What, then, are the problems that we need to look out for? As I said, we need to know what level the child tax credit will be set at, and we need to scrutinise that very carefully, particularly to ensure that there will be no losers at the lower end of the income spectrum. The Institute for Fiscal Studies has calculated that if there are to be no losers, families who are currently on income support will need an extra £4.05 a week for the first child, and £3.40 a week for each subsequent child. I certainly hope that such levels are being considered, although I am sure that we will not receive more details from Ministers tonight. Hon. Members have made the point, which I support, that the basic requirement is that there be a levelling up for families on the lowest incomes.

I very much welcome the discounting of child maintenance. Another issue that we will want to scrutinise closely is the passporting of benefits. We have had discussions and disagreements about school dinners, certainly in relation to the working families tax credit. I am familiar with the argument that the school dinners component is factored into the WFTC. It is also possible to argue that parents value the ability to pay for school dinners because it is a symbolic freedom from dependence on benefits. I understand that, but if a parent is paying £13 a week for school dinners for two children out of the working families tax credit at the lower rate, that is a significant chunk out of their income. I would welcome it if the passporting of free school dinners were built into the lower end of the income spectrum for the working tax credit and the child tax credit.

Several hon. Members have referred to the difficulties of an annual assessment. We know that other countries, including Canada, Australia and the USA, have based systems on an annual assessment. The American situation is slightly different, in that there is a cultural difference in the attitude towards annual assessments. The early evidence from Australia, where information is only beginning to feed back, is that, as predicted, the annual assessment has caused hardship for families whose income fluctuations took them over the threshold for the credit, so they found that they were asked to repay significant sums. That is a serious danger. I fear that if we do not consider carefully what can be done to prevent such problems, our surgeries will be full of people who have been asked to repay £1,000 or more out of a relatively low income, something that they were unable to predict. That will cause debt hardship and undermine what is generally an excellent system.

The Select Committee had a few words to say about the annual assessment. Although there is no easy answer, one solution would be to have the widest possible band of income for people on the maximum child tax credit. I sympathise with the points made by hon. Members about having an asymmetric approach to the assessment. We must, at the earliest opportunity, build into the legislation ways of ensuring that if families receive large overpayments, they are not asked to repay a lump sum. Will people in receipt of housing benefit be asked to repay that as well? That problem could quickly become very

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significant, so I hope that Ministers will take it extremely seriously, because I would not want it to undermine the whole tax credits system.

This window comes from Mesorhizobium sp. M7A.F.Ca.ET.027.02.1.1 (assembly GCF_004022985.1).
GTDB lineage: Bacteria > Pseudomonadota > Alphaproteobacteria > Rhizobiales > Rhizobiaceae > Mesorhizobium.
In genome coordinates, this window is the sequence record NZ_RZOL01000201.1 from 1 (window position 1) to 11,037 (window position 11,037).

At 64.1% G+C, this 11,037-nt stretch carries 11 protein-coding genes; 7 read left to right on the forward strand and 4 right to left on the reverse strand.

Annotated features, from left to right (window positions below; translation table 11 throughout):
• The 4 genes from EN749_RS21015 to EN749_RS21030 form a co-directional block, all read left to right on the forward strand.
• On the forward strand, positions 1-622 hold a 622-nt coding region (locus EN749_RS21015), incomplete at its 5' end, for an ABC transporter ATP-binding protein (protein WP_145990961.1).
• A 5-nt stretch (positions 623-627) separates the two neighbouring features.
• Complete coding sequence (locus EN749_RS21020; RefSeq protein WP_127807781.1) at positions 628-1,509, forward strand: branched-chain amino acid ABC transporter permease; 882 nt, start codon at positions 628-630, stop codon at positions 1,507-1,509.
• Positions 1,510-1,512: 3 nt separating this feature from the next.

I turn now to an issue that is dear to my heart—regional variations in entitlement. My hon. Friend the Paymaster General is nodding. I have bent her ear to the point of tedium about this on a number of occasions, and I am afraid that I am about to do so again. I thank the House of Commons Library for its excellent work on this matter. Some 10 per cent. of households with children in London and 22 per cent. of such households in Yorkshire receive the working families tax credit. The variation across London and, to a certain extent, other areas in the south-east, is dramatic.

With all due respect to the hon. Member for Richmond Park (Dr. Tonge), we might expect that area to come at the bottom of the table, alongside Chelsea, because we know that in some areas of London the average income is extremely high, as are property prices. We would not expect many people living there to be in poverty or to be entitled to the working families tax credit. However, in Ealing, Acton and Shepherd's Bush, only 3 per cent. of eligible households receive the WFTC, and in Islington, South and Finsbury and in Hammersmith and Fulham, the figure is only 2 per cent.

My constituency, Regent's Park and Kensington, North, is 472nd in the national league table of 641 constituencies where working families tax credit is received, which means that about 3 per cent. of eligible households are in receipt of it. Yet we have the seventh highest eligibility in the country for free school dinners and the 60th highest level of unemployment. Clearly, something is going badly wrong. In London in particular—I do not doubt that other hon. Members can make a similar case for other parts of the country—there is a mismatch between poverty and unemployment, which are extreme in many areas, and the entitlement to working families tax credit.

There are two possible explanations. The first concerns take-up, and it is probably partly true. When I go to nurseries and elsewhere in my constituency and talk to people, I find that there is a profound ignorance of the working families tax credit. People simply do not know whether they are eligible for it. The quality of advice given in employment offices is variable, and not many people get to the Employment Service or other agencies to receive better assessments, so they do not have the figures to show them whether they will be better off with the WFTC.